The minister pointed out that his government has been taking several pro-active steps for further accelerating the growth of these sectors, as well as for their expansion in tier II and III cities. For these two sectors, the government proposes to identify and set apart exclusive IT/BT zones in Mysore, Mangalore, Hubli-Dharwad, Belgaum, Shimoga and Gulbarga.
Yeddyruppa, the state chief minister, has made an announcement of a number of initiatives to boost the growth and development of IT/BT. A bio-IT park on a 100-acre plot is proposed to be developed with private participation near Bangalore. IT parks, with private participation, would be set up in tier II and III cities. A massive IT city on the lines of the Electronics City near Bangalore is under consideration. Similarly, BT parks are proposed to be set up in Mangalore, Dharwad and Bidar. KEONICS, a government of Karnataka undertaking, will play a major role in development of the IT city, IT parks and computer literacy campaigns.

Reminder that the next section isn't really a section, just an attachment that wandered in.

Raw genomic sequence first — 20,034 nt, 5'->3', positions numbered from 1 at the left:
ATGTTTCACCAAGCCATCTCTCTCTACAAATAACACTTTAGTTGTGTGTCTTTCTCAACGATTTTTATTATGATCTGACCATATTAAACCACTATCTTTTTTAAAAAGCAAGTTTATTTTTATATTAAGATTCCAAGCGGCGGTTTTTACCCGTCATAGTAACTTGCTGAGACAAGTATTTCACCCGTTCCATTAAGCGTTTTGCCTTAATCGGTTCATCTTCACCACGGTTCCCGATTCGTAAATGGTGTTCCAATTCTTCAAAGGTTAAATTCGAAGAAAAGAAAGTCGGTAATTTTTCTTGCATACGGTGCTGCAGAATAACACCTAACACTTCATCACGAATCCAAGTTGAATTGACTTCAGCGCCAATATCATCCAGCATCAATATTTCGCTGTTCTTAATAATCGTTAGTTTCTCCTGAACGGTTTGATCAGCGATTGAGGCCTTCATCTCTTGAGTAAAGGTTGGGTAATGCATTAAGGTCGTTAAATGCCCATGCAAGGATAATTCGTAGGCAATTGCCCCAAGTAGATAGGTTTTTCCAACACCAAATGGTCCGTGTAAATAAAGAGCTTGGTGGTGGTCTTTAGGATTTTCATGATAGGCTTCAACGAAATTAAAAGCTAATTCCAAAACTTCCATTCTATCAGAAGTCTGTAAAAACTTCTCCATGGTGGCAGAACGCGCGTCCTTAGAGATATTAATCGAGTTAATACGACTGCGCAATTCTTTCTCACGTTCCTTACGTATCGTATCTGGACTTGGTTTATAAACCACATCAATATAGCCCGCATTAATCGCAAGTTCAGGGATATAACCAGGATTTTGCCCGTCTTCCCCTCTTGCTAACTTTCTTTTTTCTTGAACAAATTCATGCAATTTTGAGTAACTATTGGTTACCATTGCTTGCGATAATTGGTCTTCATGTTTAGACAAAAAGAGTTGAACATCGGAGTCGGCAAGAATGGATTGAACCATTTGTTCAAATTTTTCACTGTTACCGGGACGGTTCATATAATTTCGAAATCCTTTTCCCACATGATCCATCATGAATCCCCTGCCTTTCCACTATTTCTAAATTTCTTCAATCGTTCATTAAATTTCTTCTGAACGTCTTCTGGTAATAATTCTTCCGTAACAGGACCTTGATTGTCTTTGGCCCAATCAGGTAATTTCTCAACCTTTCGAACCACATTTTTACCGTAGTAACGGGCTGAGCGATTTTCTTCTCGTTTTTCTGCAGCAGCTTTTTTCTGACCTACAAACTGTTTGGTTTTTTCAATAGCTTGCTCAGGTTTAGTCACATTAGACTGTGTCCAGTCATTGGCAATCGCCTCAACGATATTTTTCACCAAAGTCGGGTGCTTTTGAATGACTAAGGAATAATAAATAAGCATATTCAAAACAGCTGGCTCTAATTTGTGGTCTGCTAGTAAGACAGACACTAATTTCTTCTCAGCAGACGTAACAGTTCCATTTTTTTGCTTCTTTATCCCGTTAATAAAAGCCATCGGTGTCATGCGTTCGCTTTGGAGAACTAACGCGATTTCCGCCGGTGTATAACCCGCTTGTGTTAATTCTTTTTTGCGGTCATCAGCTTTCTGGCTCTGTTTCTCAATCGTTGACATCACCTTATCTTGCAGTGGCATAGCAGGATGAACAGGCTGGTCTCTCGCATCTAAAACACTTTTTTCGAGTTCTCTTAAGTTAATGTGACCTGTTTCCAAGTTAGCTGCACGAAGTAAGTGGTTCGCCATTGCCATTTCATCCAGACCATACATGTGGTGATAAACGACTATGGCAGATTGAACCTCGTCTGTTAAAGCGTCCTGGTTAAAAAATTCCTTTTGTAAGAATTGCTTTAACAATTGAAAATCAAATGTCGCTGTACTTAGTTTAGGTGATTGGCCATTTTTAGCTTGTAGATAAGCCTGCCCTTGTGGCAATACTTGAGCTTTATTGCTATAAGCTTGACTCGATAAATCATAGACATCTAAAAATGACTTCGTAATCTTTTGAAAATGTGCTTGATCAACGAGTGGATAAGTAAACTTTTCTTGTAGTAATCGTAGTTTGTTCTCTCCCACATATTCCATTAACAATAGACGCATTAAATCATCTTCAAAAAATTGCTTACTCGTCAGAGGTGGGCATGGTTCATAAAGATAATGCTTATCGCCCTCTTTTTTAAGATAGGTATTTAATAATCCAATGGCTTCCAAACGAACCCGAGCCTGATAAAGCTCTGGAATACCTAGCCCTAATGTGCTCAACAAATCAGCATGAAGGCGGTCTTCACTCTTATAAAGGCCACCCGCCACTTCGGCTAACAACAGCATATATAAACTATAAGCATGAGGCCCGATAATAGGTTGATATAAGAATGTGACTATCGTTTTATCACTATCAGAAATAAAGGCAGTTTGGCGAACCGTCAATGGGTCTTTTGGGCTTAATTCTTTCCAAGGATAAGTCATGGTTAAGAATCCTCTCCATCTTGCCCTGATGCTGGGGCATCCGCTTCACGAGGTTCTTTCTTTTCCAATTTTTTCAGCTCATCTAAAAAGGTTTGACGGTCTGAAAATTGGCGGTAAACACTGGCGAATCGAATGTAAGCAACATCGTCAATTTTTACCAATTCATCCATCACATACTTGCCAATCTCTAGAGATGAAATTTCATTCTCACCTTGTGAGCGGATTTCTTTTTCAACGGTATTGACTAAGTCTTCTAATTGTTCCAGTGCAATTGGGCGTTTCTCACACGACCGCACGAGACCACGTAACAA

He added that the state government believes in formulating initiatives and policies in consultation with the industry. The existing Mahithi IT policy is also being revised with inputs from the Vision Group on IT headed by N.R. Narayana Murthy of Infosys.
“The state government would be happy to see IT and BT developments happening in tier II and III cities. We are taking steps to improve and upgrade the infrastructure in these cities. The CM is personally reviewing the construction and upgradation of airports in Mysore, Shimoga and Gulbarga, which will provide vital air connectivity, essential for the growth of industry and business,” he noted.